Memoirs of a CLM Intern–Part 9: Beauty

In addition to the valuable career experience gained through the Chicago Botanic Garden’s Conservation and Land Management (CLM) Internship program, there are plenty of good times to be had as a CLM intern! One of the greatest perks of a career in conservation and land management is having an office in the great outdoors. Not only is this work environment essentially void of stress, it often contributes to relieving any stress that one may have. And how can one end a day’s work in the field without some sense of awe and inspiration garnered from natural aesthetics? From the grand landscapes to the minute details of creation, there is much beauty for the eye to behold.

PHOTOGRAPHY. Not only is photography beneficial for qualitative monitoring (photo points), there are countless landscapes, habitats, and wildlife (animal and plant) subjects to photograph when working in the field. Sometimes the photos we take are used to produce education and outreach materials. All my other blog posts (as well as the blog posts of other CLM interns) show a plethora of photos that attest to this. As someone who enjoys photography as a hobby, some days I have to practice restraint!

A volunteer assisting with photo point monitoring of the response of vegetation after fuels treatment

FLOWERING PLANTS. Intriguing. Stunning. Charming. Lovely. Sometimes the best response to nature’s beauty is a silent pause of deep awe and genuine appreciation.

White fairy-lantern (Calochortus albus)

Creeping sage (Salvia sonomensis)…pleasant scents add to the pleasure of field work

Shooting stars (Dodecatheon sp.)

Purple lupines and yellow asters in the spring

Yellow star tulip (Calochortus monophyllus)

Blue flax (Linum lewisii)

Common soaproot (Chlorogalum pomeridianum)

Indian paintbrush (Castilleja sp.)

Penstemon (Penstemon sp.)

Monkeyflower (Mimulus sp.)

Western blue-eyed grass (Sisyrinchium bellum)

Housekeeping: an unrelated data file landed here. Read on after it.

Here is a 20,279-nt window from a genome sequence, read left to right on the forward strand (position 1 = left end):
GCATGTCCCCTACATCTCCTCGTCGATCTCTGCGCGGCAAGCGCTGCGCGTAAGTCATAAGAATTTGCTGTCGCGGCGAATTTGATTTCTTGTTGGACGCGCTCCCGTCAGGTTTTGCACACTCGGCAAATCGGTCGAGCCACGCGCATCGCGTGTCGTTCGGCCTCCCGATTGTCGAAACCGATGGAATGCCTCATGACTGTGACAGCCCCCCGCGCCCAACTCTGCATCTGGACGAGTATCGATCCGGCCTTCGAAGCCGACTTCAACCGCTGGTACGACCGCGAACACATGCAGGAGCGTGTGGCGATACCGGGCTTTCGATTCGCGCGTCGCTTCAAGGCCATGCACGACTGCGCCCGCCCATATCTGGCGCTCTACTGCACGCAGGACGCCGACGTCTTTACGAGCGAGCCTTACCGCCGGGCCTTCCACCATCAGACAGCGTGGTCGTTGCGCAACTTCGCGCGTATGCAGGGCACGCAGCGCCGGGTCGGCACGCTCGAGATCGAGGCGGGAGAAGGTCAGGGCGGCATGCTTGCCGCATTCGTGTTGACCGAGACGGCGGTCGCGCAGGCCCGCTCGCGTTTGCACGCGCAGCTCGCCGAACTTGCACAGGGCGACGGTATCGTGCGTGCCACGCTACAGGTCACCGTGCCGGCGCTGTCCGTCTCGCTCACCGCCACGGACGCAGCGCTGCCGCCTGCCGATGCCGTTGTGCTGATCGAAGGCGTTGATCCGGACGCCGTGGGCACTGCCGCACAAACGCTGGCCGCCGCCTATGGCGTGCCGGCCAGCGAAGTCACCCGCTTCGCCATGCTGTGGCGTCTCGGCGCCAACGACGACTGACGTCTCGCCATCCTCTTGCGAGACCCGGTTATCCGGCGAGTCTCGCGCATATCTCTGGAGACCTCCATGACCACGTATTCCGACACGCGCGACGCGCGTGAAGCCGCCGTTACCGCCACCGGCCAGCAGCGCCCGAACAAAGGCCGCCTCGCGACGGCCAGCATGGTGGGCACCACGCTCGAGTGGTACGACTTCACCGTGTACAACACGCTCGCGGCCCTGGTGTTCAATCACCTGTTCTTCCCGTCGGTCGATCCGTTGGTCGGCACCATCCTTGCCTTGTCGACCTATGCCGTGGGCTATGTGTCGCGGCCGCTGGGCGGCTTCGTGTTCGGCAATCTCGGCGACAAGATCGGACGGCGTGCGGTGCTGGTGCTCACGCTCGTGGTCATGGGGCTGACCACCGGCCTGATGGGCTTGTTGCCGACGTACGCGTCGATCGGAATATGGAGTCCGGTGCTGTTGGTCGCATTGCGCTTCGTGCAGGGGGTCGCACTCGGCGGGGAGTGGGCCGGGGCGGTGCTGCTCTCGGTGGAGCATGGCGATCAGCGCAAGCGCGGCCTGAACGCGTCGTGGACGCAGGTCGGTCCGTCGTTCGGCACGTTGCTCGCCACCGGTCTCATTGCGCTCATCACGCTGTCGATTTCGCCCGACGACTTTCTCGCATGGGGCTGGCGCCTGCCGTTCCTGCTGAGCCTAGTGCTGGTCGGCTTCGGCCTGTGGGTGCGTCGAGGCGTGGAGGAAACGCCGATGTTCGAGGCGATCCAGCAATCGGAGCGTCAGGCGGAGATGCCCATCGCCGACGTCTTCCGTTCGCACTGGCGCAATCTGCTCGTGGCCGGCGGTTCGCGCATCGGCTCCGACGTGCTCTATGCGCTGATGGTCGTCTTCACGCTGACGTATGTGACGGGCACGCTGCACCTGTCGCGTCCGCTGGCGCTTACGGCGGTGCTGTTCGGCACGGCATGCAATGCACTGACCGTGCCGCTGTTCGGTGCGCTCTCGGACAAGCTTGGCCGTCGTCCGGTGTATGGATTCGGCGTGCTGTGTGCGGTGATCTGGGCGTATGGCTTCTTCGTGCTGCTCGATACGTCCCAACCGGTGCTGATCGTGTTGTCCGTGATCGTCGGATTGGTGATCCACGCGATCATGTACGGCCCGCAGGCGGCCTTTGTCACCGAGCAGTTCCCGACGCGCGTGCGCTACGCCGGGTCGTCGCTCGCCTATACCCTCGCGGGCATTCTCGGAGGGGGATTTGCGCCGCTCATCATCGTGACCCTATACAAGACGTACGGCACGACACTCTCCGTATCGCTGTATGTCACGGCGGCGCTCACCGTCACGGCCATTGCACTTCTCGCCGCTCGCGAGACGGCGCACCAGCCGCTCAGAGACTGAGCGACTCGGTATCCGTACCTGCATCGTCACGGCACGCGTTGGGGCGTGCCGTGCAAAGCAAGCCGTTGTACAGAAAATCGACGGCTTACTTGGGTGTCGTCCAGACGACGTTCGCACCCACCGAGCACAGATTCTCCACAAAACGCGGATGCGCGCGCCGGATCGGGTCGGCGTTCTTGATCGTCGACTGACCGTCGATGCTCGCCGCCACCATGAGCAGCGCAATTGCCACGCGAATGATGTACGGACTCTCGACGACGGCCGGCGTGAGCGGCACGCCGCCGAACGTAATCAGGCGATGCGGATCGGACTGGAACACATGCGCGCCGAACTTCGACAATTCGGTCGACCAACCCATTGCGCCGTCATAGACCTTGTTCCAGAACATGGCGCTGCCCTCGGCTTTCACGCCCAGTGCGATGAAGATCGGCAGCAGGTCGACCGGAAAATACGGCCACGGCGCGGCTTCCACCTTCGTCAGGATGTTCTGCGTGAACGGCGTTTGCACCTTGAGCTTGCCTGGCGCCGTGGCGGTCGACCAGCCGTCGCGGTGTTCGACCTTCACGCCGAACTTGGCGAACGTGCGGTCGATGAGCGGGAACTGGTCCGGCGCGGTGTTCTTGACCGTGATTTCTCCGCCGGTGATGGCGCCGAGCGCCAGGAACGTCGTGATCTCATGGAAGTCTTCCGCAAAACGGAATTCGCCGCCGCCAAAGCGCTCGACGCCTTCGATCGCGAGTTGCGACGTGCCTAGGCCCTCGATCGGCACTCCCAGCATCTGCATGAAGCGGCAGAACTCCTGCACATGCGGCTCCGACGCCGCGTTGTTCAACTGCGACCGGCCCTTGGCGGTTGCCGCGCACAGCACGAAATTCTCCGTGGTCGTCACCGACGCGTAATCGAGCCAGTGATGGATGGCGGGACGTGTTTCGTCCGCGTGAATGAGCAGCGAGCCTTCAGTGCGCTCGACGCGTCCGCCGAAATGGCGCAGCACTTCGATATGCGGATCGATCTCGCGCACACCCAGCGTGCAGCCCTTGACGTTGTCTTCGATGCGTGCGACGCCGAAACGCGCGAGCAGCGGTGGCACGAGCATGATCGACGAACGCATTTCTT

Elegant clarkia (Clarkia unguiculata)

Harvest brodiaea (Brodiaea elegans)

Sierra fawn lily (Erythronium multiscapideum) dancing in a meadow under the sun

LANDSCAPES & HABITATS. Grandeur. Breath-taking. Magnificent. The big picture. Sometimes nature is appreciated more from a distant standpoint than amidst it.

Morning-glory Hill in the Pine Hill Preserve

View of Folsom Lake from atop Morning-glory Hill in the Pine Hill Preserve

View of snow-capped Sierra Nevada Mountains from the top of Morning-glory Hill in the Pine Hill Preserve

View of snow-capped Sierra Nevada Mountains from atop Pine Hill in the Pine Hill Preserve

Fog in the foothills, view from Pine Hill looking toward the Sierra Nevada Mountains

The Red Hills (left foreground) and storm clouds building over the Sierra Nevada Mountains

Stream flowing in spring through the Red Hills ACEC (Area of Critical Environmental Concern)

South Fork American River along the Dave Moore Nature Area

South Fork American River running through the Pine Hill Preserve; gray oaks & chaparral shrubs cover the canyon slopes

Golden grasslands and rust-colored chaparral covering the foothill slopes (try to ignore the yellow star thistle in the foreground)

Golden foothills: lovely from a distance but terribly disconcerting to see the nonnative annuals when walking through them

Spring colors of the chaparral in Pine Hill Preserve